Back in November, a Veteran failed to show up for his appointment at the Las Cruces clinic in New Mexico. His nurse, Linda Perez, immediately got a bad feeling.
“He’s pretty good about being here on time,” said Perez, 47. “In fact, he’s usually ahead of time. He’s quite punctual, so when he didn’t show up for his appointment I became concerned. He’s diabetic, and he’d had a previous episode where his blood sugar level got very low and he went into diabetic shock. So I was worried about him. I decided to call him to make sure he was okay.”
As it turned out, Perez’s instincts were good. The Veteran wasn’t okay. He was apparently in the midst of a serious diabetic episode.
“I called his cellphone and at first he didn’t answer,” she said. “But then he finally did, and he sounded confused. I asked him if he was okay and he told me he felt really sick. He was driving around in his car, but he couldn’t tell me where he was. I felt so helpless, not being able to find him. I kept trying to get him to tell me where he was.”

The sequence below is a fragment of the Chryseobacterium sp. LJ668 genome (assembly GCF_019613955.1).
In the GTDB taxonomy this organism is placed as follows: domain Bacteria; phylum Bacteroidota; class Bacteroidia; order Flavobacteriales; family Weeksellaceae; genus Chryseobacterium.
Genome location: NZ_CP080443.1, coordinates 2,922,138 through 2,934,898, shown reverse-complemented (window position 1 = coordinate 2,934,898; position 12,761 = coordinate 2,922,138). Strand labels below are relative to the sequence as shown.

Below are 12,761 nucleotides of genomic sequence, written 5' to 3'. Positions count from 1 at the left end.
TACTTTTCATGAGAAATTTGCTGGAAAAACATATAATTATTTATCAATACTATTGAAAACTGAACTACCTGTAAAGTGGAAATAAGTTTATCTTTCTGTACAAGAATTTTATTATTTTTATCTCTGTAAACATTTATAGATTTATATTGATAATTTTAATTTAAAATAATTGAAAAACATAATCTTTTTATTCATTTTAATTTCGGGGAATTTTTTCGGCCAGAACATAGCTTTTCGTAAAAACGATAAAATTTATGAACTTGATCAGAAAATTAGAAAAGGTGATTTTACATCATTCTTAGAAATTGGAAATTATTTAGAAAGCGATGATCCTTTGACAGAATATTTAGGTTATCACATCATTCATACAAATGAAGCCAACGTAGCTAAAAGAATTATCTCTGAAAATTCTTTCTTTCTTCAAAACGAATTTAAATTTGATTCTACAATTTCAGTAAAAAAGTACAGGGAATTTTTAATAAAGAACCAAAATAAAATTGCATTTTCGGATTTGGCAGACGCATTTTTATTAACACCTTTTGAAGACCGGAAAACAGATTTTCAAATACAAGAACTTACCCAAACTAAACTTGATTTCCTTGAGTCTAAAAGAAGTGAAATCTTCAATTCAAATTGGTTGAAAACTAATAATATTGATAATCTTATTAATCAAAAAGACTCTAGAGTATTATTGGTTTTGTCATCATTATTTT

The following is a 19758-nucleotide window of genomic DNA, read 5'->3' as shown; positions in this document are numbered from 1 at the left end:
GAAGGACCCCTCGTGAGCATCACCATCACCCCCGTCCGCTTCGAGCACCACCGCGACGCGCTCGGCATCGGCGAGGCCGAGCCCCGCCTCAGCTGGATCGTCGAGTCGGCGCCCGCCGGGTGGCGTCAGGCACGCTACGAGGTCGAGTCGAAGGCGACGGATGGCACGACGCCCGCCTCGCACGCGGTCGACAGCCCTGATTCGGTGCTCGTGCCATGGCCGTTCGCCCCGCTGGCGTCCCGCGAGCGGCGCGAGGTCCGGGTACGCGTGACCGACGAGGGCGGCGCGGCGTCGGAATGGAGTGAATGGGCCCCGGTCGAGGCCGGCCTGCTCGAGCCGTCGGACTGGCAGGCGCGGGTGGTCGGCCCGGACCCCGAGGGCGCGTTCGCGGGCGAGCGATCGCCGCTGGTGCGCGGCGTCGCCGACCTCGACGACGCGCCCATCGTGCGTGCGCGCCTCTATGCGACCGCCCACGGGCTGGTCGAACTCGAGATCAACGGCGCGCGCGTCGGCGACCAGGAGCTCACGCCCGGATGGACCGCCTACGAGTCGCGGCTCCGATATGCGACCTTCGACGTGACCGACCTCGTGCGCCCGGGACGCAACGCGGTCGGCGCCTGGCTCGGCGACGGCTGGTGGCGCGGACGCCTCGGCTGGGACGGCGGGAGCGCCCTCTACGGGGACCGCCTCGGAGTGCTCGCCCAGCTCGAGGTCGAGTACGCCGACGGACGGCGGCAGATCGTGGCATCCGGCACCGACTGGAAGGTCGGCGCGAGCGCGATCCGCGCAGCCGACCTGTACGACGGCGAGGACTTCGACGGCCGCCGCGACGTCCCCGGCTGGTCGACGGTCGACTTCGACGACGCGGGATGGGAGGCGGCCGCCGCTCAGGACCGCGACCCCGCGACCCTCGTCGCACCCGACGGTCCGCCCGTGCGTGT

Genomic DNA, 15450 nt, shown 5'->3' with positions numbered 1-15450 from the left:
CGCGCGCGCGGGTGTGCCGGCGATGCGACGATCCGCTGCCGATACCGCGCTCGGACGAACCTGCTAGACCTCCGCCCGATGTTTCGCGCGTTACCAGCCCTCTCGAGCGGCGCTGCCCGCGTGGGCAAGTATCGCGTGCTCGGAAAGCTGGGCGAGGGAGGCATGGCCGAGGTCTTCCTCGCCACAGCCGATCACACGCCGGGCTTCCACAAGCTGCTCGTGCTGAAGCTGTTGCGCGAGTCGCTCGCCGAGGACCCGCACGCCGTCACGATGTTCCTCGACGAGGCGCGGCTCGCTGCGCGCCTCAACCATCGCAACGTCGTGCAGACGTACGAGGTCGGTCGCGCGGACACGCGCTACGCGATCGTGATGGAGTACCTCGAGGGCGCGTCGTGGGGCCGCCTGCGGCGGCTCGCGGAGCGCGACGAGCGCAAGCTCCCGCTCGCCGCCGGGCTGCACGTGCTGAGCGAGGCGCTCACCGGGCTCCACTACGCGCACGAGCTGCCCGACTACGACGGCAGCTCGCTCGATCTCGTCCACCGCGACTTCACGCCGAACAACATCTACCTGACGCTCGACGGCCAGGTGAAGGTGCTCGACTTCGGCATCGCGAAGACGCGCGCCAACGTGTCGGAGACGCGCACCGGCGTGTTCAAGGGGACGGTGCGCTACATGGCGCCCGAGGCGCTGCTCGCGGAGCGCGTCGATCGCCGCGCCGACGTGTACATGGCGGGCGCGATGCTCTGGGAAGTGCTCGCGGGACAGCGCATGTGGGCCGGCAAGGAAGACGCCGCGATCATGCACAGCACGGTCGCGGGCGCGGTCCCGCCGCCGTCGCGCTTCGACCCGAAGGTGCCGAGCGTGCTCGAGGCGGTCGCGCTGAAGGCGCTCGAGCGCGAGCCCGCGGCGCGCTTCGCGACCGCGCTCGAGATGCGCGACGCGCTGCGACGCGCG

In the photo above Perez tries to comfort the patient who is in the midst of a medical crisis and unable to provide his exact location. Nurse Manager Crystal Davis-Whited listens in.
“It was scary,” said Crystal Davis-Whited, the nurse manager at the Las Cruces VA clinic: “I was really worried that he was driving, and close to losing consciousness. So it wasn’t just his life that was in danger, but everyone around him. The potential there was pretty bad. But Linda just kept talking to him. She was trying to get him to read street signs for her, but his vision was blurry and he couldn’t see the signs.”
After a few tense minutes, Linda’s calm persistence paid off.
“Finally he was able to tell me what intersection he was at and what kind of car he was driving, and that’s when I called 911,” she said. “I stayed on the phone with him until the EMS people could get to him. I told him to find something to eat, so he found a peppermint candy and ate that.”
Rushed to the Emergency Room
The local EMS squad rushed the Veteran to the nearest emergency room, where he was stabilized.
“Later they told me his blood sugar had dropped all the way down to 41,” Perez said. “Apparently he had taken his insulin that morning but hadn’t eaten breakfast.”
Was it some kind of sixth sense that made Perez pick up the phone that morning and call her missing patient?
“That’s kind of the culture around here,” said Nurse Manager Crystal Davis-Whited. “We’re a smaller clinic, so we know our patients. We’re all kind of one big family.”
Perez said being a nurse seems to be her true calling, a revelation that didn’t come along right away.
“I was a hairdresser for 23 years,” she said. “Now I wish I had skipped the hairdressing and gone right into nursing.”
Learn more about diabetes, VA research on diabetes and The VA Diabetes Trial.